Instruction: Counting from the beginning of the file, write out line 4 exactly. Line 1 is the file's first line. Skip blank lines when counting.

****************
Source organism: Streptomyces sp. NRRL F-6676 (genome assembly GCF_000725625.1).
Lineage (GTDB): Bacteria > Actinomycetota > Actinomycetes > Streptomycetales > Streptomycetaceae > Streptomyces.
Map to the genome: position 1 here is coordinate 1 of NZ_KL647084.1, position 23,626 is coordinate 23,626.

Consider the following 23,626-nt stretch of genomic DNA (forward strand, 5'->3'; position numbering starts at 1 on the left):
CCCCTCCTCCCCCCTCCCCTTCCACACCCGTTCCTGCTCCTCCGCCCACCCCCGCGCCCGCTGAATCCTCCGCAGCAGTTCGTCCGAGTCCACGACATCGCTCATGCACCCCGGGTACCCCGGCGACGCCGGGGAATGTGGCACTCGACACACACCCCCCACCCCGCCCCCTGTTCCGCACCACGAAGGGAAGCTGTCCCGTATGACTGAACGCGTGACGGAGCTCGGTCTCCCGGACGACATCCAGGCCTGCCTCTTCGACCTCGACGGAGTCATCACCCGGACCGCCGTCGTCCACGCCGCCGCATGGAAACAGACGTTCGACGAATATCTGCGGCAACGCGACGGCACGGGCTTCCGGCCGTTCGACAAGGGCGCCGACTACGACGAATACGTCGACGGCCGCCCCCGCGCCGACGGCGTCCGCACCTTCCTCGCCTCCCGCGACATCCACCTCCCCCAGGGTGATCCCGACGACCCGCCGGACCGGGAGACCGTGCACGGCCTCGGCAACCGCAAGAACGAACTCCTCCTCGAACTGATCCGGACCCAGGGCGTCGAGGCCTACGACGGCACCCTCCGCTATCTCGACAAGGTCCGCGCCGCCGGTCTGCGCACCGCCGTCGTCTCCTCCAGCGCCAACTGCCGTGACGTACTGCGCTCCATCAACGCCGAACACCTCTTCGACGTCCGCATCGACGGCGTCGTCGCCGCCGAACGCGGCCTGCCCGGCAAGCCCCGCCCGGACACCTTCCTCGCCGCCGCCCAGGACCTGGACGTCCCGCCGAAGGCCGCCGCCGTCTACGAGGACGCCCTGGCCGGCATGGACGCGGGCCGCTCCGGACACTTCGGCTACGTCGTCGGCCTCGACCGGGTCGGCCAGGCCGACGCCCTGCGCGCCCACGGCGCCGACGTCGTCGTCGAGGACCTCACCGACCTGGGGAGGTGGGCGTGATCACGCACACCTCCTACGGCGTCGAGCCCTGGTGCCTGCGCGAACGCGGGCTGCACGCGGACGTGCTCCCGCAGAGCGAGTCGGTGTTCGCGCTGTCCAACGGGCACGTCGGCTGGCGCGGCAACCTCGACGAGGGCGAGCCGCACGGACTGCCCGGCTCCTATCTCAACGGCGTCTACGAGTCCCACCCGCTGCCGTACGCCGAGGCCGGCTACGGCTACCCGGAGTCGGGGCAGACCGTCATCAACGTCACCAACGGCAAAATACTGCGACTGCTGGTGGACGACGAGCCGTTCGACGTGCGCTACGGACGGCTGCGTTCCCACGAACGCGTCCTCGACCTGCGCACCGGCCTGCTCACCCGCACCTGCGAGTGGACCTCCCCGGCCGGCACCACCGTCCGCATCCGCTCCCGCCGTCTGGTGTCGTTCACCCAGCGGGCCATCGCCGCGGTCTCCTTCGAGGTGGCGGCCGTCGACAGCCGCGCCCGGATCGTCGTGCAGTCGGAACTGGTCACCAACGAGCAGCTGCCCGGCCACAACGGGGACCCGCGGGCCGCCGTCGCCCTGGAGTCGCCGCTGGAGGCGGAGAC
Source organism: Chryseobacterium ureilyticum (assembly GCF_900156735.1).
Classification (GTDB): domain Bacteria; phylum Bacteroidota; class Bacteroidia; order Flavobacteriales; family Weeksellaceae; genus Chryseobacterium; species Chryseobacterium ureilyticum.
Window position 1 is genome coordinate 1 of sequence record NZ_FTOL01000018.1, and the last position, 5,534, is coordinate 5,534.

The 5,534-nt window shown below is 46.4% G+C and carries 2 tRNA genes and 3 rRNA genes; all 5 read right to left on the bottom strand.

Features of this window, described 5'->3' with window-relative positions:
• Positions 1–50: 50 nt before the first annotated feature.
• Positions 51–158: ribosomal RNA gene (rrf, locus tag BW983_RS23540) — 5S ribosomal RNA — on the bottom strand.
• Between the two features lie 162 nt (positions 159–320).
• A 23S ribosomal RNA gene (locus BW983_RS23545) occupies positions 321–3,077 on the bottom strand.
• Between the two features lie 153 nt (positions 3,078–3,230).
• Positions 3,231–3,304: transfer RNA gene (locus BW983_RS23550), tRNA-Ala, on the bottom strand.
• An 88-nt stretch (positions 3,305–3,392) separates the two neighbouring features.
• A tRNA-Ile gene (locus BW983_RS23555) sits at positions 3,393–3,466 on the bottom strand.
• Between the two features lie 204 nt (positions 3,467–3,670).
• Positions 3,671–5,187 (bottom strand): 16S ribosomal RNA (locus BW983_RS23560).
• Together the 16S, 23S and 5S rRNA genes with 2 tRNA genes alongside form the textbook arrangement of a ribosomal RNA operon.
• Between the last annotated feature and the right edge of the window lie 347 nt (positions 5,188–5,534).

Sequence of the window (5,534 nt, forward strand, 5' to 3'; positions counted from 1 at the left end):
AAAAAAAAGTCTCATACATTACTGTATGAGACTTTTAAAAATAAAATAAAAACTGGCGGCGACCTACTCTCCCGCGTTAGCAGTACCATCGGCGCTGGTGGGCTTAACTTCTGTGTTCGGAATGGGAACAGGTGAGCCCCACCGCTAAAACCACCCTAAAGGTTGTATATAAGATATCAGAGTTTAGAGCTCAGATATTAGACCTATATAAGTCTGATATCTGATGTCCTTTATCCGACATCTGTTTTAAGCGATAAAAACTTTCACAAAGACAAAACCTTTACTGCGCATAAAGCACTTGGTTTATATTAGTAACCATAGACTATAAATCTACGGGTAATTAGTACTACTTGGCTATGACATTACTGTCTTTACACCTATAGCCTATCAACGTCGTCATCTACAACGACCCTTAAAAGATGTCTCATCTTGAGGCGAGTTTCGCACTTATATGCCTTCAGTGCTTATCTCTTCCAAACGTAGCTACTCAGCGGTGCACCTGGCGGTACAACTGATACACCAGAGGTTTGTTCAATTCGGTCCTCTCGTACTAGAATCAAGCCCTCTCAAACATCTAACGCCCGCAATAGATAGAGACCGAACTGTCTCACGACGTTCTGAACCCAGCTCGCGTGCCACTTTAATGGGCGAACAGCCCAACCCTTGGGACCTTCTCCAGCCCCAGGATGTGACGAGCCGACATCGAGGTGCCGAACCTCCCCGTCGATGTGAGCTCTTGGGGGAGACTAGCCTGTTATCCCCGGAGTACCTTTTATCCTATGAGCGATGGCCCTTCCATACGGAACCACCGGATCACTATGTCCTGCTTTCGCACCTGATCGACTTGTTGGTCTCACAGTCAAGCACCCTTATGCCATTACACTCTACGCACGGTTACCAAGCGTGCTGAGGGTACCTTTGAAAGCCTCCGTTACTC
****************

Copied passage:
Consider the following 23,626-nt stretch of genomic DNA (forward strand, 5'->3'; position numbering starts at 1 on the left):